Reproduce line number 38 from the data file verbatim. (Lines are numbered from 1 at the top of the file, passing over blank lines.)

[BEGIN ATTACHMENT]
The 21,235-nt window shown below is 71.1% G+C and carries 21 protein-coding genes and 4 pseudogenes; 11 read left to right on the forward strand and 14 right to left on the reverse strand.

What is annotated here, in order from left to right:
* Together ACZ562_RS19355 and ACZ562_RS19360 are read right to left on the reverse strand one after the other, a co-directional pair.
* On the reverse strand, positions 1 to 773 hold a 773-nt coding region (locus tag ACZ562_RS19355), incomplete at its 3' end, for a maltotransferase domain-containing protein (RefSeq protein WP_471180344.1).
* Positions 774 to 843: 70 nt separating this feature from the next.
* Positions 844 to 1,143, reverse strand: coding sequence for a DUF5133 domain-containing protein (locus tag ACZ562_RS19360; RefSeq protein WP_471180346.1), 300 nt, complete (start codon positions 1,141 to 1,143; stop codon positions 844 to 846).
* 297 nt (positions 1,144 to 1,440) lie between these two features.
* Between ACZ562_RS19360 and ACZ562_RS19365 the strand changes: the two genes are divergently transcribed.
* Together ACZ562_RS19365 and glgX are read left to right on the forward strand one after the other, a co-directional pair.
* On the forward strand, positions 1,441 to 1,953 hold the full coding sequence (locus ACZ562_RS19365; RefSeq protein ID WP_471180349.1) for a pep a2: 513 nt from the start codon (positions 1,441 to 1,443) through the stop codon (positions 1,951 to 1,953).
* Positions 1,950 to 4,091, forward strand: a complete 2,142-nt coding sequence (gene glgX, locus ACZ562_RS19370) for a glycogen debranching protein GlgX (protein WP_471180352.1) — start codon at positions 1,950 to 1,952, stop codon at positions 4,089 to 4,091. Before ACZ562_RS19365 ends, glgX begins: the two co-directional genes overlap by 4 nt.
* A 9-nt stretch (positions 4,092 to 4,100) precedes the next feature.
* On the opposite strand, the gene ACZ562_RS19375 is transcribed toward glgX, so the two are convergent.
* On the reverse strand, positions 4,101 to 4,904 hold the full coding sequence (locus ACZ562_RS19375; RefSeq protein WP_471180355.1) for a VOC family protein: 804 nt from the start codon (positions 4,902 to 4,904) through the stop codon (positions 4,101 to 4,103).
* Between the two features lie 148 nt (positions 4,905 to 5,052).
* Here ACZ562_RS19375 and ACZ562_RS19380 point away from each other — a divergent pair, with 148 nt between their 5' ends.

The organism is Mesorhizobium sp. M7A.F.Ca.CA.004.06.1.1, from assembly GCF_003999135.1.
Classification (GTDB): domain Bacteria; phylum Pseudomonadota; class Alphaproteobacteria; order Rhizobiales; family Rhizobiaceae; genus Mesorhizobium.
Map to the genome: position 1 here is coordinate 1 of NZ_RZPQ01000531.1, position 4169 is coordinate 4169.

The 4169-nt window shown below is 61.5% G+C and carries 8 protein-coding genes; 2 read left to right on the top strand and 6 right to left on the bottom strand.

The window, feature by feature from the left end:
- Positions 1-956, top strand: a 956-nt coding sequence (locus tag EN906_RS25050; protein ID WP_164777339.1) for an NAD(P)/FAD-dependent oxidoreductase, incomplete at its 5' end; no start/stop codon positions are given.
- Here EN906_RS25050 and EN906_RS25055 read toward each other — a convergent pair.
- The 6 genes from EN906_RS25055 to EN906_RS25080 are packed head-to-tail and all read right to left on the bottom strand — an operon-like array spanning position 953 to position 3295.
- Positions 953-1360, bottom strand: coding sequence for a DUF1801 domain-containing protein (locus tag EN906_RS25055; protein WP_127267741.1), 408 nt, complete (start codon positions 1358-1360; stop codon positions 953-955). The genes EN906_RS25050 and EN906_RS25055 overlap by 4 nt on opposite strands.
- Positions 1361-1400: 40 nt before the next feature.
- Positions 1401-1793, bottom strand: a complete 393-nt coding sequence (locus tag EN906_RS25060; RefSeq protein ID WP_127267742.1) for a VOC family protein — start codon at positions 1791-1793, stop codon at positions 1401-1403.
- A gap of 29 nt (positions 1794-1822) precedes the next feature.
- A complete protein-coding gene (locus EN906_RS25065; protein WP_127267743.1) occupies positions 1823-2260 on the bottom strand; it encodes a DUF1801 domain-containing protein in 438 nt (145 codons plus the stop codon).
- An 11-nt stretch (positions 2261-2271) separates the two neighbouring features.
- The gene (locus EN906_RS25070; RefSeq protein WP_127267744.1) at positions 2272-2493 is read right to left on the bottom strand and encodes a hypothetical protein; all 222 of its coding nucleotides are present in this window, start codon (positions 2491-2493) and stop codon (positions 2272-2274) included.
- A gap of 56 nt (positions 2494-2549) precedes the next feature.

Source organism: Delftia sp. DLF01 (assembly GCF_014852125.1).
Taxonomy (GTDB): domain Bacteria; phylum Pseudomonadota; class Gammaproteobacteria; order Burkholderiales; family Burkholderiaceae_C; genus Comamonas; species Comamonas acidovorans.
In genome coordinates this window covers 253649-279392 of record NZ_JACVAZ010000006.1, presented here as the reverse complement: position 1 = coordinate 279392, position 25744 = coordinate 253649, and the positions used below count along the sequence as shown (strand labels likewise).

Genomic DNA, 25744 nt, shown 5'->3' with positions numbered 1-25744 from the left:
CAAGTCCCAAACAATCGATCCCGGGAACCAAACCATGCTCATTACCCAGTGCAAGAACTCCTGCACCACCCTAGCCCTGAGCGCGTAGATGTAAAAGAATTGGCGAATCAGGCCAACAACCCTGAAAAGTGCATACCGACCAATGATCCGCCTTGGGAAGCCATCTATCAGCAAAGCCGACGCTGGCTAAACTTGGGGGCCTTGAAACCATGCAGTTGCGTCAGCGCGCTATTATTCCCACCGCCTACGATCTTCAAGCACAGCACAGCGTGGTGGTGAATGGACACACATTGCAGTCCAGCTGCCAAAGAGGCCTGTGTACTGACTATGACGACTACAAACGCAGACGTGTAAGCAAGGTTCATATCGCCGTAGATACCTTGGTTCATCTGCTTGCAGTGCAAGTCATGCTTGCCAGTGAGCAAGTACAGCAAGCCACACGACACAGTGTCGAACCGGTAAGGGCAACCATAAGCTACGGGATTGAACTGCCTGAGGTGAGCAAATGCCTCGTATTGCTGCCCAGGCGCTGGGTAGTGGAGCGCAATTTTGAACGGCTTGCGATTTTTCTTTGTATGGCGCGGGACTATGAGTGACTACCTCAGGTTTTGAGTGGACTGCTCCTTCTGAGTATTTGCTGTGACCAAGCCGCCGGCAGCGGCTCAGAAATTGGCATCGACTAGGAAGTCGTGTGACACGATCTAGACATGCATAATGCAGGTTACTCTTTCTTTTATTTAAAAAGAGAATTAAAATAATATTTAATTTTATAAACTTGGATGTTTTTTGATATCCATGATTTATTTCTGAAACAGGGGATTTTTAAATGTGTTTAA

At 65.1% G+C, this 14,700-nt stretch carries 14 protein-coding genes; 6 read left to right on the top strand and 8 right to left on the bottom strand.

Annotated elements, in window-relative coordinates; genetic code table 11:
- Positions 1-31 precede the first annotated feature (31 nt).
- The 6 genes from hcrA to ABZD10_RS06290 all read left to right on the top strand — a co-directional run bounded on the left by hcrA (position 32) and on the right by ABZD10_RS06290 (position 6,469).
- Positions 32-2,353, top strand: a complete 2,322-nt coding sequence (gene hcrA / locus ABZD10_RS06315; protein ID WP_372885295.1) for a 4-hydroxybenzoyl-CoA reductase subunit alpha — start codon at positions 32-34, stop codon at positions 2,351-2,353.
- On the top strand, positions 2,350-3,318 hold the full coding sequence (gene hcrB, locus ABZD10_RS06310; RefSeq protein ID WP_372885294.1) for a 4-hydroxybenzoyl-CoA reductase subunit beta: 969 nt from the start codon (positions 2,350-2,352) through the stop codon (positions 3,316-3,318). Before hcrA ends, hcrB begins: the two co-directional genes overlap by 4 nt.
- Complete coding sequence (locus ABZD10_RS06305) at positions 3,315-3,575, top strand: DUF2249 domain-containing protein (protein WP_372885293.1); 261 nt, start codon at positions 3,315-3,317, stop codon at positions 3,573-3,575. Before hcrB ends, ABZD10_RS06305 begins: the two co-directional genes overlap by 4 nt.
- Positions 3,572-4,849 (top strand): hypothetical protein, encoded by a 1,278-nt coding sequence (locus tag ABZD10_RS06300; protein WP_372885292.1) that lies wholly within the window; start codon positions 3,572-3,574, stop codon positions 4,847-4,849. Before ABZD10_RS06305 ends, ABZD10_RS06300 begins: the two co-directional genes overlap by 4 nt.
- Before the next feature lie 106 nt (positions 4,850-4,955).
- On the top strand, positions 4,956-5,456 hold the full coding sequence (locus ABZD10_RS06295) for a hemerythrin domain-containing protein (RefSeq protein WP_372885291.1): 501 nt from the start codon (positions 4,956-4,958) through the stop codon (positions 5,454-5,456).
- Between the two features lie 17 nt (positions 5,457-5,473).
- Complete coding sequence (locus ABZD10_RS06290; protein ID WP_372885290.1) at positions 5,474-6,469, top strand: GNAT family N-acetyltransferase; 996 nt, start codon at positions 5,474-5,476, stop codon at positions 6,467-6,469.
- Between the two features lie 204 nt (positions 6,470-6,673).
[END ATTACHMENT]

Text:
At 65.1% G+C, this 14,700-nt stretch carries 14 protein-coding genes; 6 read left to right on the top strand and 8 right to left on the bottom strand.